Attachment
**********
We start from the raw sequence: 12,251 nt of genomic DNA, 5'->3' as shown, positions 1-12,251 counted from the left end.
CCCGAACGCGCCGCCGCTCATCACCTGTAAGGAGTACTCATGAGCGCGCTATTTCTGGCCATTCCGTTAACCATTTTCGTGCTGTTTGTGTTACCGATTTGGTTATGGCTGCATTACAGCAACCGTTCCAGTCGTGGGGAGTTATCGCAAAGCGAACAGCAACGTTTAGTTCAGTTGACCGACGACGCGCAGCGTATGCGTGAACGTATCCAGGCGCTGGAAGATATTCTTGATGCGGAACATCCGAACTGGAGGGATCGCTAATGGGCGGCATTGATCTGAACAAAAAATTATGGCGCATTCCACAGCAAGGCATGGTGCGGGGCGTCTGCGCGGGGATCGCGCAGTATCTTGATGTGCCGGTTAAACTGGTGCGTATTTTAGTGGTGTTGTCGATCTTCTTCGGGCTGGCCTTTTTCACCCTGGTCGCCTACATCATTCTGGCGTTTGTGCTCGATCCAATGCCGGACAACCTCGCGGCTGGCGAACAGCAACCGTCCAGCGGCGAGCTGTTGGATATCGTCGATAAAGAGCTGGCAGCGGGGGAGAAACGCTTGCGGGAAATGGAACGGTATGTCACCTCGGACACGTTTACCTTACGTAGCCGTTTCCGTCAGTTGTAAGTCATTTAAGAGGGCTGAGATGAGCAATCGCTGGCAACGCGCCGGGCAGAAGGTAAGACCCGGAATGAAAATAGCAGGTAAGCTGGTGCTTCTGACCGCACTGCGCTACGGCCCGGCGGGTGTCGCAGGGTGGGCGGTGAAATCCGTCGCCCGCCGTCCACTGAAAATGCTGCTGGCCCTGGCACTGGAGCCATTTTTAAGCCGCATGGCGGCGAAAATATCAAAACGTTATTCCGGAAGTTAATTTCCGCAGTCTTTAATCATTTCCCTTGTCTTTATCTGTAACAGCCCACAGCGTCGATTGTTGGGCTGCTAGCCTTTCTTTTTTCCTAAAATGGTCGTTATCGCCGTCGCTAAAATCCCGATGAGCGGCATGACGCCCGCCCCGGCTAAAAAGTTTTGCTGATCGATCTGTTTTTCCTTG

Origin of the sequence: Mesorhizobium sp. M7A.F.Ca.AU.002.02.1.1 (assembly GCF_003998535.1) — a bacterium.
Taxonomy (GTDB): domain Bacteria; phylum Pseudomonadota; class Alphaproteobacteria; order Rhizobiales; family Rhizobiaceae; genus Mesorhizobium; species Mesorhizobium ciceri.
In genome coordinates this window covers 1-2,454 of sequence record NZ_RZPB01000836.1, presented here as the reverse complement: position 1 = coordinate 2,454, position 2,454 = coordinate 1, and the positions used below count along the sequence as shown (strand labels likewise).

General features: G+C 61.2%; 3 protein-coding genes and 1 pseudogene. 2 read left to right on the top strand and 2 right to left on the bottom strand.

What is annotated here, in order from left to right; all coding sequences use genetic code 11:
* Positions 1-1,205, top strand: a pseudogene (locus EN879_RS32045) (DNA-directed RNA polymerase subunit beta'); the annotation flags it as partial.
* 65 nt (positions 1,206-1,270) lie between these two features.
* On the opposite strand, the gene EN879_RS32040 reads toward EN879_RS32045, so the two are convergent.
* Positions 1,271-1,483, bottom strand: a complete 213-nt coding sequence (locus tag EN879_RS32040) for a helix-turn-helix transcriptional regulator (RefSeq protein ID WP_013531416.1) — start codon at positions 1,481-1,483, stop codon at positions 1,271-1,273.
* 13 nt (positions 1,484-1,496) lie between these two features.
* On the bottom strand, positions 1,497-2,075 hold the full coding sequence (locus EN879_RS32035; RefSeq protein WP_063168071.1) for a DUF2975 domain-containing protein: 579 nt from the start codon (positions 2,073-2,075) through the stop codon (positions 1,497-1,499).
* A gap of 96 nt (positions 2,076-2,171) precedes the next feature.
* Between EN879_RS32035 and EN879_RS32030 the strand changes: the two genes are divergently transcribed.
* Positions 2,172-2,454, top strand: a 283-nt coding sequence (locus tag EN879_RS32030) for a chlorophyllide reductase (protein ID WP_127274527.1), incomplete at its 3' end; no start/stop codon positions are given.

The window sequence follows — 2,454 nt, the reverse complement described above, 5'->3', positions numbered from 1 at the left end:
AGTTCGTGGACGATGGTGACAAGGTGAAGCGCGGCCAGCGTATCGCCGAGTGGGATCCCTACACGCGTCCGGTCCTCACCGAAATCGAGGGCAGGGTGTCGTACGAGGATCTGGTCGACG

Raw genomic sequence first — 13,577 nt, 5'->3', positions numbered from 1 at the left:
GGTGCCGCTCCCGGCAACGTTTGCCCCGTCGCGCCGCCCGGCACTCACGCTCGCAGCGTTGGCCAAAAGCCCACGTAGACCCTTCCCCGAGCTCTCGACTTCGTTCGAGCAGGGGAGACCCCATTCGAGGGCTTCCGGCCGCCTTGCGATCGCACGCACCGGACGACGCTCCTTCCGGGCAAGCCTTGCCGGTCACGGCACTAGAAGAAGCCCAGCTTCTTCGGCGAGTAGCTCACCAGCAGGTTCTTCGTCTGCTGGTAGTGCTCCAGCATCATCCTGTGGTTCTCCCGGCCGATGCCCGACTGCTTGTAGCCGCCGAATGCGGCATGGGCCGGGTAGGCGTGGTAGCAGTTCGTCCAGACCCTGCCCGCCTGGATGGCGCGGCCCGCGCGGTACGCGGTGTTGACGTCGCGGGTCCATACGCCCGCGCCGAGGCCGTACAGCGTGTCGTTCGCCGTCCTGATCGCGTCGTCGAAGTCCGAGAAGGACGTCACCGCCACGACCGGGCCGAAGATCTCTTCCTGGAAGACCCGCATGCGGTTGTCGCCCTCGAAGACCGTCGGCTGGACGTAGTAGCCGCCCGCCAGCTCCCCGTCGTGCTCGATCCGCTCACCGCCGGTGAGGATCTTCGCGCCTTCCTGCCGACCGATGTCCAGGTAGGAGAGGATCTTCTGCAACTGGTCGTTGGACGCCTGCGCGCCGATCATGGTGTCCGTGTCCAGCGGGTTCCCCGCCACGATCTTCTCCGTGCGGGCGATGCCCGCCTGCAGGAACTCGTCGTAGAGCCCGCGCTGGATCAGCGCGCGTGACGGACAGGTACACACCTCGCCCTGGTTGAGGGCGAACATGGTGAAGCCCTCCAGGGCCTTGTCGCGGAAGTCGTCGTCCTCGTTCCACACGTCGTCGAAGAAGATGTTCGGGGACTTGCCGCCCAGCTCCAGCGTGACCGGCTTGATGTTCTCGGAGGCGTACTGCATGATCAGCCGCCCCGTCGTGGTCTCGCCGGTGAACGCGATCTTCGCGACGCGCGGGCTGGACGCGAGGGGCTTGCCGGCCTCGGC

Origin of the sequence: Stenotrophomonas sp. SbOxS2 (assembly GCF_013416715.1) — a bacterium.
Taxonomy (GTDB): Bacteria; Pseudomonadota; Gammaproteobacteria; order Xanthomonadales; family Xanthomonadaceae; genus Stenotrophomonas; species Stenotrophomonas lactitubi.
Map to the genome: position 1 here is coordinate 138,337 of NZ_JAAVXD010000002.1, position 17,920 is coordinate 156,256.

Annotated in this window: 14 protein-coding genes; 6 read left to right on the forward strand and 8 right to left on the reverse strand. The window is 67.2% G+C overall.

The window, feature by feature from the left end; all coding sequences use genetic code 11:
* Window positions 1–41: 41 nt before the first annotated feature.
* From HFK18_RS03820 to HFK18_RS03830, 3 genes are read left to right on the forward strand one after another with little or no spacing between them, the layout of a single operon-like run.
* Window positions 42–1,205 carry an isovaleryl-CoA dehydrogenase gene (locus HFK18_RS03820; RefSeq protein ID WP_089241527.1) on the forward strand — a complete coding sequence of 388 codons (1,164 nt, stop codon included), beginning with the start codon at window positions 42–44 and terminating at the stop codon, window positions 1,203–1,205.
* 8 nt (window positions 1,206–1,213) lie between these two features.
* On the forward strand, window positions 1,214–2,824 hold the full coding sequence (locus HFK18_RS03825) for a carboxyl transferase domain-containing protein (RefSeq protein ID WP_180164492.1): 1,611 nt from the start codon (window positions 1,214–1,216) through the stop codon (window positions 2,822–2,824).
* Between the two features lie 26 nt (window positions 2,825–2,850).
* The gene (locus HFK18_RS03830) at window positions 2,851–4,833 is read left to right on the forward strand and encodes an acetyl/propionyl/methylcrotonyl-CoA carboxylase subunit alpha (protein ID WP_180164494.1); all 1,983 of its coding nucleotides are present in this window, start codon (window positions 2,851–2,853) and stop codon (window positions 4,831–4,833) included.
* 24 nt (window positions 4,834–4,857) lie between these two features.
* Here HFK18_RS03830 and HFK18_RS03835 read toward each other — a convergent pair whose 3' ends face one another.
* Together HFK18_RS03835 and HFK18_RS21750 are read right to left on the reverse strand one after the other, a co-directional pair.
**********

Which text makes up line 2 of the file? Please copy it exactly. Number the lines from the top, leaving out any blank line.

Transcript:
CCCGAACGCGCCGCCGCTCATCACCTGTAAGGAGTACTCATGAGCGCGCTATTTCTGGCCATTCCGTTAACCATTTTCGTGCTGTTTGTGTTACCGATTTGGTTATGGCTGCATTACAGCAACCGTTCCAGTCGTGGGGAGTTATCGCAAAGCGAACAGCAACGTTTAGTTCAGTTGACCGACGACGCGCAGCGTATGCGTGAACGTATCCAGGCGCTGGAAGATATTCTTGATGCGGAACATCCGAACTGGAGGGATCGCTAATGGGCGGCATTGATCTGAACAAAAAATTATGGCGCATTCCACAGCAAGGCATGGTGCGGGGCGTCTGCGCGGGGATCGCGCAGTATCTTGATGTGCCGGTTAAACTGGTGCGTATTTTAGTGGTGTTGTCGATCTTCTTCGGGCTGGCCTTTTTCACCCTGGTCGCCTACATCATTCTGGCGTTTGTGCTCGATCCAATGCCGGACAACCTCGCGGCTGGCGAACAGCAACCGTCCAGCGGCGAGCTGTTGGATATCGTCGATAAAGAGCTGGCAGCGGGGGAGAAACGCTTGCGGGAAATGGAACGGTATGTCACCTCGGACACGTTTACCTTACGTAGCCGTTTCCGTCAGTTGTAAGTCATTTAAGAGGGCTGAGATGAGCAATCGCTGGCAACGCGCCGGGCAGAAGGTAAGACCCGGAATGAAAATAGCAGGTAAGCTGGTGCTTCTGACCGCACTGCGCTACGGCCCGGCGGGTGTCGCAGGGTGGGCGGTGAAATCCGTCGCCCGCCGTCCACTGAAAATGCTGCTGGCCCTGGCACTGGAGCCATTTTTAAGCCGCATGGCGGCGAAAATATCAAAACGTTATTCCGGAAGTTAATTTCCGCAGTCTTTAATCATTTCCCTTGTCTTTATCTGTAACAGCCCACAGCGTCGATTGTTGGGCTGCTAGCCTTTCTTTTTTCCTAAAATGGTCGTTATCGCCGTCGCTAAAATCCCGATGAGCGGCATGACGCCCGCCCCGGCTAAAAAGTTTTGCTGATCGATCTGTTTTTCCTTG